- Complete end-to-end user research (including non digital elements) with a broader, more representative range of potential users including out-of-country users. This must also include potential in-country users of an Assisted Digital service.
- Demonstrate how user research is used to generate actionable insight.
- Show how insight from user research, analytics data, technical and security requirements, etc, is used to create production stories which are developed, tested and integrated into the public facing service.
- Undertake user research across a range of devices and describe the actionable insight generated.
- Describe the plan for ongoing user-research and frequent, rapid iteration of the service.
- Show how in-service analytics will be developed and used to support improvement.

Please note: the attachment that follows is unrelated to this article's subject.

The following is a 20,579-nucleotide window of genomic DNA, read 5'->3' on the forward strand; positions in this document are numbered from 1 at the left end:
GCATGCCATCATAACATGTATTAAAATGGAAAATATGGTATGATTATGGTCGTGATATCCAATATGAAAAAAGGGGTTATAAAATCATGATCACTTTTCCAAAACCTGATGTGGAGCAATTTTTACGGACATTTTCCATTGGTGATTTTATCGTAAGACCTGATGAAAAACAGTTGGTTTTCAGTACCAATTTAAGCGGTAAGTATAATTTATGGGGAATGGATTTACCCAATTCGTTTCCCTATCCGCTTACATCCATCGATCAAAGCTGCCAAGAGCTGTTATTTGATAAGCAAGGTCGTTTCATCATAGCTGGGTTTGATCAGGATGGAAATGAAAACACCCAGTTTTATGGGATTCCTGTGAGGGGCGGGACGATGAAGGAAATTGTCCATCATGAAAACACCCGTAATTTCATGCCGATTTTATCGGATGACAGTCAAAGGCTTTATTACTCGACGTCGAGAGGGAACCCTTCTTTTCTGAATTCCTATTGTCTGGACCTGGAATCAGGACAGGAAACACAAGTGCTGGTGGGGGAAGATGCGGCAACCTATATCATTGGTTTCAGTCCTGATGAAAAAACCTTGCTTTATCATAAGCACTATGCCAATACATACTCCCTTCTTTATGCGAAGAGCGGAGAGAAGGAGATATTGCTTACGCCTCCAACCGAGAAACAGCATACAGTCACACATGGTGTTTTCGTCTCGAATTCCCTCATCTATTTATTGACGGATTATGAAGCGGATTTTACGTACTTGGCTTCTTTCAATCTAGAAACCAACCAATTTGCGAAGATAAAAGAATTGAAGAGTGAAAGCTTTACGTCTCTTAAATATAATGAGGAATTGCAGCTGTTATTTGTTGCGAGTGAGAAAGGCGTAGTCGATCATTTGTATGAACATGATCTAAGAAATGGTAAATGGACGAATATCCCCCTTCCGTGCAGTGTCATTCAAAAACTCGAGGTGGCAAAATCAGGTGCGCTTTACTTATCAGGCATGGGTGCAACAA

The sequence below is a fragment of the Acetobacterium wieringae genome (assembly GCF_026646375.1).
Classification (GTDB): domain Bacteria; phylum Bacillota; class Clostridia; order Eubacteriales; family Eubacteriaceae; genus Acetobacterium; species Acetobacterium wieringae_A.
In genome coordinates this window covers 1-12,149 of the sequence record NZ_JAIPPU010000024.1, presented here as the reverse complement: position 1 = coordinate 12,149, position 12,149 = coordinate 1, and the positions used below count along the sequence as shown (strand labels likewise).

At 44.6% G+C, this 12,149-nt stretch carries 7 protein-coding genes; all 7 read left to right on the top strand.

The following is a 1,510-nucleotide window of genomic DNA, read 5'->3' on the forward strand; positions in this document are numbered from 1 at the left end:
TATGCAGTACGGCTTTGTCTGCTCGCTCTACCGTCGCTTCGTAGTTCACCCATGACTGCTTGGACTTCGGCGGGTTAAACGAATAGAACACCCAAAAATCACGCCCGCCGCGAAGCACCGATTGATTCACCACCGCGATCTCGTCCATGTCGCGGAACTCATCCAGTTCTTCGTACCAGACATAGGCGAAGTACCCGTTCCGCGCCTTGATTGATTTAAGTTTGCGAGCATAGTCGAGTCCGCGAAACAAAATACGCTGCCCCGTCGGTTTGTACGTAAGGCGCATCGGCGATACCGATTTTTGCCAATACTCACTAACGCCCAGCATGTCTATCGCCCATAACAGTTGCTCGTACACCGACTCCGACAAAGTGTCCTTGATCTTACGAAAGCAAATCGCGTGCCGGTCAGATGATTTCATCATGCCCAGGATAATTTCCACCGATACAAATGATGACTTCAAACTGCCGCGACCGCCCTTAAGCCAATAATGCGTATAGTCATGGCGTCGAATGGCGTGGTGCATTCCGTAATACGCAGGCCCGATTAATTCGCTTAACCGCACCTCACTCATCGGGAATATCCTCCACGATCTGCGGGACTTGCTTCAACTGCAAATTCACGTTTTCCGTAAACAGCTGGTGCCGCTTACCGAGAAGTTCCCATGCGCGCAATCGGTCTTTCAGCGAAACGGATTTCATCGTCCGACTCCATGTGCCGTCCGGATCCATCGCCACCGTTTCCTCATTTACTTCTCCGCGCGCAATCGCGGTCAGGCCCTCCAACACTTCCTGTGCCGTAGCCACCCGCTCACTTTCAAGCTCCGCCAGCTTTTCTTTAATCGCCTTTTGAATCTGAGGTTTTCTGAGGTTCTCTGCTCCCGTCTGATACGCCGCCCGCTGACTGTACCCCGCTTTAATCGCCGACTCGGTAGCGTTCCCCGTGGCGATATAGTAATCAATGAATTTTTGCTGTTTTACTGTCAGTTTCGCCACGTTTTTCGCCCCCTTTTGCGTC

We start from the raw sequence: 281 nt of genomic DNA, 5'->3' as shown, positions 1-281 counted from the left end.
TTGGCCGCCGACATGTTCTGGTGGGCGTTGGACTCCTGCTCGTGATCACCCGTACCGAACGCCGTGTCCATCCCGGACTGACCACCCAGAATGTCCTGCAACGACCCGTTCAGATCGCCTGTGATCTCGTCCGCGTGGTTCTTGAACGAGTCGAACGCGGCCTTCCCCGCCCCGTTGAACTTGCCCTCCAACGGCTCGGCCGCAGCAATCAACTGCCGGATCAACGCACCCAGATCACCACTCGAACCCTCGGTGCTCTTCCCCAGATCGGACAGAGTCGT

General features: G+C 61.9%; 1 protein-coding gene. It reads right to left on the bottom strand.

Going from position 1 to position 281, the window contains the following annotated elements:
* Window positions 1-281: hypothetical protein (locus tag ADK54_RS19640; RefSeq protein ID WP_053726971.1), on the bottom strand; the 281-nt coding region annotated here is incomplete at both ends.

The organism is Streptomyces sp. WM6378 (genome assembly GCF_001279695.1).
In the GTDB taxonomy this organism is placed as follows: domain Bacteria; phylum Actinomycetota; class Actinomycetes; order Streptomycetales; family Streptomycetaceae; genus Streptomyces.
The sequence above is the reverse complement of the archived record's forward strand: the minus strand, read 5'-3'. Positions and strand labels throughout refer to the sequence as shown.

- Engage with the GDS performance platform team to agree how key metrics will be shared.
- Explain how the current and future resource models – including the Service Optimisation Team – are managed and led in a way that ensures the service can be iterated frequently and rapidly under the direct control of the Service Manager.
- Evidence that the known accessibility issues have been resolved – including those in the proprietary software; and
complete the outstanding corrections and recommendations from the GOV.UK design and content design teams.
The team shows obvious and genuine commitment to improving users’ experience of their service and, in turn users’ experience of the Home Office as a whole. Many of the elements necessary to achieve this are in place. As it is a relatively simple service, there is scope, with the right commitment, to address the points described above and put the service forward for reassessment in the next eight to ten weeks. To do this, the recommendations need to be fully addressed. The panel looks forward to seeing the service for reassessment.
Digital Service Standard criteria